The exam involves oral and actual flight exams. Checkrides are required to obtain a private pilot license and may also be needed for additional certifications or ratings.
During the private pilot oral exam, the FAA examiner will ask the pilot applicant questions related to the pilot’s operating handbook, aircraft systems, weather, navigation, and other relevant topics.
The examiner will also review the pilot’s logbook and training records to ensure all training requirements are met.
During the flight test, the pilot applicant will demonstrate their ability to perform various maneuvers and procedures, including takeoffs and landings, navigation, emergency procedures, and other tasks.
The examiner will assess the pilot’s ability to make safe and appropriate decisions, use proper techniques, and maintain control of the aircraft.
The Private Pilot Practical Test is the final step in the process of obtaining a Private Pilot License.
Upon successfully completing the test, the FAA examiner will issue the pilot applicant a temporary pilot certificate, valid for 120 days. After completing additional paperwork and meeting other requirements, the pilot will receive a permanent certificate from the FAA.
Becoming a private pilot requires theoretical and practical training, effective practice, and proficiency in the cockpit. It is a challenging but rewarding journey that offers the freedom and flexibility to fly for personal or professional purposes.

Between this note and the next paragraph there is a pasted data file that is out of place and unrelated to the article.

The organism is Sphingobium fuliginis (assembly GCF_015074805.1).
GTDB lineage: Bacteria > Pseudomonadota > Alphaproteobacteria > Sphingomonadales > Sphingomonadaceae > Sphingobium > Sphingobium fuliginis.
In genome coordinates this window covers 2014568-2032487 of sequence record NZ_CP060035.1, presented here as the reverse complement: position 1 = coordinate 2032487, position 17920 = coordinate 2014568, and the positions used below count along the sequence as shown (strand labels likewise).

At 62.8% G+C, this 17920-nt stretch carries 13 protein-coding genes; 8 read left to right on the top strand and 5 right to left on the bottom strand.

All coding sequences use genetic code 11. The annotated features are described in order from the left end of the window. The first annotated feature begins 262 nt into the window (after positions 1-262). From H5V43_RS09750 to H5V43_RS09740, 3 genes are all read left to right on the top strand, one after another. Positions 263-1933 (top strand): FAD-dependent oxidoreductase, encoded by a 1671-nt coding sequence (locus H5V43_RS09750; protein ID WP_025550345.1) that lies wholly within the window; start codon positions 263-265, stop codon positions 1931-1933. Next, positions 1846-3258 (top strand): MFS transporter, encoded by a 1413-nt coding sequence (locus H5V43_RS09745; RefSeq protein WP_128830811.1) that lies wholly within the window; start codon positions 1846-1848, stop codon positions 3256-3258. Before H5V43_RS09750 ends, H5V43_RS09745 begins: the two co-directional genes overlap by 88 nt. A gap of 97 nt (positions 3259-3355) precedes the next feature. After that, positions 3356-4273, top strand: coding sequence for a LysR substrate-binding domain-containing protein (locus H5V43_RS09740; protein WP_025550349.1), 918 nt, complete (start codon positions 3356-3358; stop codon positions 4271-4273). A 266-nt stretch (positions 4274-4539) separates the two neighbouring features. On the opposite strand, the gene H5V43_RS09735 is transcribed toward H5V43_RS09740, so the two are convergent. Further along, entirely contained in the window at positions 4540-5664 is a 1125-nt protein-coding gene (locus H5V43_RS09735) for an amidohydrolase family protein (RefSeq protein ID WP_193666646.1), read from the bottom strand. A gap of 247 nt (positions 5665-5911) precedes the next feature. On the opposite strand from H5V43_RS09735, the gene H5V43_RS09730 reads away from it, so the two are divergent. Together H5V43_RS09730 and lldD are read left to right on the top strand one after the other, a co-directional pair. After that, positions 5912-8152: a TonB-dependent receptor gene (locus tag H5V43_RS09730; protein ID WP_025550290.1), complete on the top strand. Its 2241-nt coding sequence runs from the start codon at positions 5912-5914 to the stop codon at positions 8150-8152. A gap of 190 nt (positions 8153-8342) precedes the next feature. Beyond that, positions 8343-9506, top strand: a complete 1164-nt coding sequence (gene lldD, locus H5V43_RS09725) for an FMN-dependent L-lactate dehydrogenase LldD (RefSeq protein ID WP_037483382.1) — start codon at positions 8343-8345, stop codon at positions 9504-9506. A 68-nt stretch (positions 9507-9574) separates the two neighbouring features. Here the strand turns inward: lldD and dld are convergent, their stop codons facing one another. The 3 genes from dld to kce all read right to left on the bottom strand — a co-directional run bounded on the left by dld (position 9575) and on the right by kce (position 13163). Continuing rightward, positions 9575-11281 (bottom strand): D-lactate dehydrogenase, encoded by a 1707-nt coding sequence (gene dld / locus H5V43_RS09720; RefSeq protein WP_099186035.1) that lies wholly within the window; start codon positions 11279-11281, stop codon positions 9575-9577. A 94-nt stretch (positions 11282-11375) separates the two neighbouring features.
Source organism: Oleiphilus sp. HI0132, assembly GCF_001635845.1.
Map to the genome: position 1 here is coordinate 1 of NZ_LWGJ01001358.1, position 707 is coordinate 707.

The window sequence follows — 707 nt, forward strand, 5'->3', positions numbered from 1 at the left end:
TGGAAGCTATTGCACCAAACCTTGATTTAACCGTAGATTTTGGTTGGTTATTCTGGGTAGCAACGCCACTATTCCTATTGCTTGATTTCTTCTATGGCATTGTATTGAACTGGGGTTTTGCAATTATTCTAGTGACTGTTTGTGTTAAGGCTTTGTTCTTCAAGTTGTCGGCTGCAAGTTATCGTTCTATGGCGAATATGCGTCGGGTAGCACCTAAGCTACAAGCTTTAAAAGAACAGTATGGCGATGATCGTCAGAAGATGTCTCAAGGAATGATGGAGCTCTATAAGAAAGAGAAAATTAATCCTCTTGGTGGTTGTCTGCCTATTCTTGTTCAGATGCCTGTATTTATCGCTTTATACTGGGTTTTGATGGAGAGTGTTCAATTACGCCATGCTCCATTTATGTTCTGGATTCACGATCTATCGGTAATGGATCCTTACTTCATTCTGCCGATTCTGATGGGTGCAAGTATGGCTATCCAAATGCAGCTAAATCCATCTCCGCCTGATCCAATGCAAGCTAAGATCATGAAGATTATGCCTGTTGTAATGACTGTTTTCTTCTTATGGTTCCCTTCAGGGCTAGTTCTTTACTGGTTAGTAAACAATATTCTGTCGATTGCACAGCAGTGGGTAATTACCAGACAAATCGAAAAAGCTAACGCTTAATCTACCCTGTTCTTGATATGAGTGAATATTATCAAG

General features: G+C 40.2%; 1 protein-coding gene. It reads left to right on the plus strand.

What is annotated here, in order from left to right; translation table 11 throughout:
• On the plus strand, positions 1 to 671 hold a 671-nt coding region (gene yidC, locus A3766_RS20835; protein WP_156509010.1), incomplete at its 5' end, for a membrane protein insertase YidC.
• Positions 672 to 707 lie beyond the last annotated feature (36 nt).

Here are some tips on how to make the most of flight training and stay motivated throughout the process:
- Set goals: Set specific goals for each flight lesson and for your overall training. This will give you something to work towards and help you measure your progress.
- Stay organized: Keep track of your flight hours, lessons, and progress. Use a training syllabus or checklist to help you stay organized and focused.
- Practice outside of flight lessons: Review your flight lesson material, practice maneuvers on a flight simulator, and study ground school material outside of flight lessons. This will help you retain what you learn in each class and reinforce your understanding of key concepts.
- Ask questions: Be bold and ask questions and clarify concepts that you need help understanding. Your flight instructor is there to help you learn and grow as a pilot.
- Fly regularly: To maintain your skills and progress as frequently as possible. Consistency is vital in flight training.
- Stay motivated: Remember why you started flight training in the first place, and keep that motivation in mind throughout the process. Celebrate your accomplishments, no matter how small, and stay positive.
- Join a community: Join a pilot community in person or online to connect with other pilots and share your experiences. This can help you stay motivated and inspired throughout your training.
Remember that flight training can be challenging at times, but it’s also advantageous. Stay committed, stay focused, and don’t give up on your dreams of becoming a licensed pilot.
Remember, maintaining your PPL is an ongoing process that requires commitment, dedication, and constant learning. By staying current and practicing regularly, you can ensure that you are a safe and competent pilot who enjoys the freedom and joy of flight.